The original tunnel's length was about 2.24 kilometers with 32 built-in chambers and two passable exits, one leading to Barangay Pembo and the other to Barangay East Remo.

Today, amid the rapid development of Bonifacio Global City, a 730-meter segment of the tunnel remains unaffected, existing underneath the C-5 Road, with its opening near Market! Market!

Cassanova said the Fort Bonifacio war tunnel will position the country as a bastion of freedom and democracy in the whole of Asia and bring honor to Filipino soldiers who sacrificed their lives to fight for such freedom.

"We have a rich and fascinating history on the Filipino's struggle for freedom and independence," Casanova stated, adding that "such struggle has left historical artifacts that remind us how our forefathers fought for the freedom we now have. Some of these artifacts, such as the Fort Bonifacio Tunnel, are beneath the ground we walk on everyday."

The conversion of the Fort Bonifacio tunnel into a heritage site is foremost seen to promote appreciation of Fort Bonifacio's history – from the time of the American colonial period to the time of the implementation of the Bases Conversion Program, which gave rise to world-class communities like the Bonifacio Global City (BGC).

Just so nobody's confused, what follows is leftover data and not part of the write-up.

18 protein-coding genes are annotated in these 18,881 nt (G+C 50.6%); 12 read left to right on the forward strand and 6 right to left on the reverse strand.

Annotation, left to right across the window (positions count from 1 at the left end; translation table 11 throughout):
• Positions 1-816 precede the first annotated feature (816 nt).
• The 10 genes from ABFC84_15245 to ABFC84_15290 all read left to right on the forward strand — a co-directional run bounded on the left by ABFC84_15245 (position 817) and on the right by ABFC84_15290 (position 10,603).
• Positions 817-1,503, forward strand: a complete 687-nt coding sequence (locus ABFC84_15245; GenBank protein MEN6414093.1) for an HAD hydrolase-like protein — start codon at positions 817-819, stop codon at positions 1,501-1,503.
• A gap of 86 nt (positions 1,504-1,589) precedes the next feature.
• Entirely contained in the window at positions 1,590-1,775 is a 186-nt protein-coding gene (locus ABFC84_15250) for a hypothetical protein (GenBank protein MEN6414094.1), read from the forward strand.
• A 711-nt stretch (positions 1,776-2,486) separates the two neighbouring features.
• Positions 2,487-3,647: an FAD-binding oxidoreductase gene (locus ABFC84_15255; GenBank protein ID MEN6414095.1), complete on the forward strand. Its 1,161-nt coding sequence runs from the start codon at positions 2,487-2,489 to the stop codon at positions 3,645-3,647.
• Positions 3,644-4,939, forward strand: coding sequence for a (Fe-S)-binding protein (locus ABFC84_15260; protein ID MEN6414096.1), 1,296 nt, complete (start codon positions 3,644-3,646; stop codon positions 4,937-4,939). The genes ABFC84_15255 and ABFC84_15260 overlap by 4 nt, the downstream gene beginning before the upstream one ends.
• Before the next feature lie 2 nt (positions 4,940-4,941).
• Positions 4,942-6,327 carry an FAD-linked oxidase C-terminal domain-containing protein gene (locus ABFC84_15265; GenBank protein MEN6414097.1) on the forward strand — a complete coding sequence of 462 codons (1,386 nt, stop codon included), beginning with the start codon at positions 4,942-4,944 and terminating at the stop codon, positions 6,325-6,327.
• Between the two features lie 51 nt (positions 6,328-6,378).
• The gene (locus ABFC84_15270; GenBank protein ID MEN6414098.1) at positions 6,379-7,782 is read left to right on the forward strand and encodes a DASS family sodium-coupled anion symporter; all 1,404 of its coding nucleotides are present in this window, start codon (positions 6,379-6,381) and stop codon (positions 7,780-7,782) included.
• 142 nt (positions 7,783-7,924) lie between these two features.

Cassanova likewise pointed out that the conversion of the tunnel into a heritage site will contribute to the country's tourism, which Cassanova said, plays a significant part in stimulating economic growth.

"Along BGC's world-class development, BCDA plans to rehabilitate, develop and convert the old tunnel into a historical site in BGC that will showcase the city's rich and unique heritage as a former military baseland," said the  BCDA president.

The war tunnel which most Filipinos are not aware of... this has been a tunnel that served the Philippine military since the time of the Commonwealth and up to the World War II so that the city, the Bonifacio Global City, would have a sense of history and culture and heritage and also honor our soldiers," he added.

History of the Philippine World War 2 Tunnel

First dug up in 1936, a year after the establishment of the Philippine Commonwealth, the Fort Bonifacio war tunnel was envisioned to serve as Mac Arthur's headquarters and as a stockroom for war supplies.